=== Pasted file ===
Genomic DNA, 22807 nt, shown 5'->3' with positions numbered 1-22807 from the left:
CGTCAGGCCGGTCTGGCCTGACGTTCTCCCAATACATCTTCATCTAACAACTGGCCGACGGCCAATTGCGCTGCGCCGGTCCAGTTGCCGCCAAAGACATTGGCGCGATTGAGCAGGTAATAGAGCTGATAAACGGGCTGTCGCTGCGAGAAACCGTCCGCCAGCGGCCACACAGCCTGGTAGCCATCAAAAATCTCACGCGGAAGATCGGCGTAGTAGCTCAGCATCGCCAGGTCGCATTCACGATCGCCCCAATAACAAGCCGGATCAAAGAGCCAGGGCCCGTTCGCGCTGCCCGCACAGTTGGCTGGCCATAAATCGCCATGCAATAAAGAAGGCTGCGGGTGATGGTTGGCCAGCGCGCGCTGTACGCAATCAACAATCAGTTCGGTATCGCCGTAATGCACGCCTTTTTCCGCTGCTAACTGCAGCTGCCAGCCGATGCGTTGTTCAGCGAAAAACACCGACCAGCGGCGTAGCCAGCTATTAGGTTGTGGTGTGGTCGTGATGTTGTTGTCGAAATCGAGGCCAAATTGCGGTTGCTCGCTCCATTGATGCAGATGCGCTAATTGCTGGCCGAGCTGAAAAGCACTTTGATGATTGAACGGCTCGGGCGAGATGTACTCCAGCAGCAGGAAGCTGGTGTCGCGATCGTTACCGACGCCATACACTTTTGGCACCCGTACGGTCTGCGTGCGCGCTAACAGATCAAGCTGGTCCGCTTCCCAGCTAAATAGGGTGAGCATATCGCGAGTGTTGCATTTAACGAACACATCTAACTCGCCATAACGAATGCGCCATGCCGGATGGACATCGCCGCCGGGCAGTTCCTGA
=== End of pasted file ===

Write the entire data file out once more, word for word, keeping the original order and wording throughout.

Genomic DNA, 22807 nt, shown 5'->3' with positions numbered 1-22807 from the left:
CGTCAGGCCGGTCTGGCCTGACGTTCTCCCAATACATCTTCATCTAACAACTGGCCGACGGCCAATTGCGCTGCGCCGGTCCAGTTGCCGCCAAAGACATTGGCGCGATTGAGCAGGTAATAGAGCTGATAAACGGGCTGTCGCTGCGAGAAACCGTCCGCCAGCGGCCACACAGCCTGGTAGCCATCAAAAATCTCACGCGGAAGATCGGCGTAGTAGCTCAGCATCGCCAGGTCGCATTCACGATCGCCCCAATAACAAGCCGGATCAAAGAGCCAGGGCCCGTTCGCGCTGCCCGCACAGTTGGCTGGCCATAAATCGCCATGCAATAAAGAAGGCTGCGGGTGATGGTTGGCCAGCGCGCGCTGTACGCAATCAACAATCAGTTCGGTATCGCCGTAATGCACGCCTTTTTCCGCTGCTAACTGCAGCTGCCAGCCGATGCGTTGTTCAGCGAAAAACACCGACCAGCGGCGTAGCCAGCTATTAGGTTGTGGTGTGGTCGTGATGTTGTTGTCGAAATCGAGGCCAAATTGCGGTTGCTCGCTCCATTGATGCAGATGCGCTAATTGCTGGCCGAGCTGAAAAGCACTTTGATGATTGAACGGCTCGGGCGAGATGTACTCCAGCAGCAGGAAGCTGGTGTCGCGATCGTTACCGACGCCATACACTTTTGGCACCCGTACGGTCTGCGTGCGCGCTAACAGATCAAGCTGGTCCGCTTCCCAGCTAAATAGGGTGAGCATATCGCGAGTGTTGCATTTAACGAACACATCTAACTCGCCATAACGAATGCGCCATGCCGGATGGACATCGCCGCCGGGCAGTTCCTGA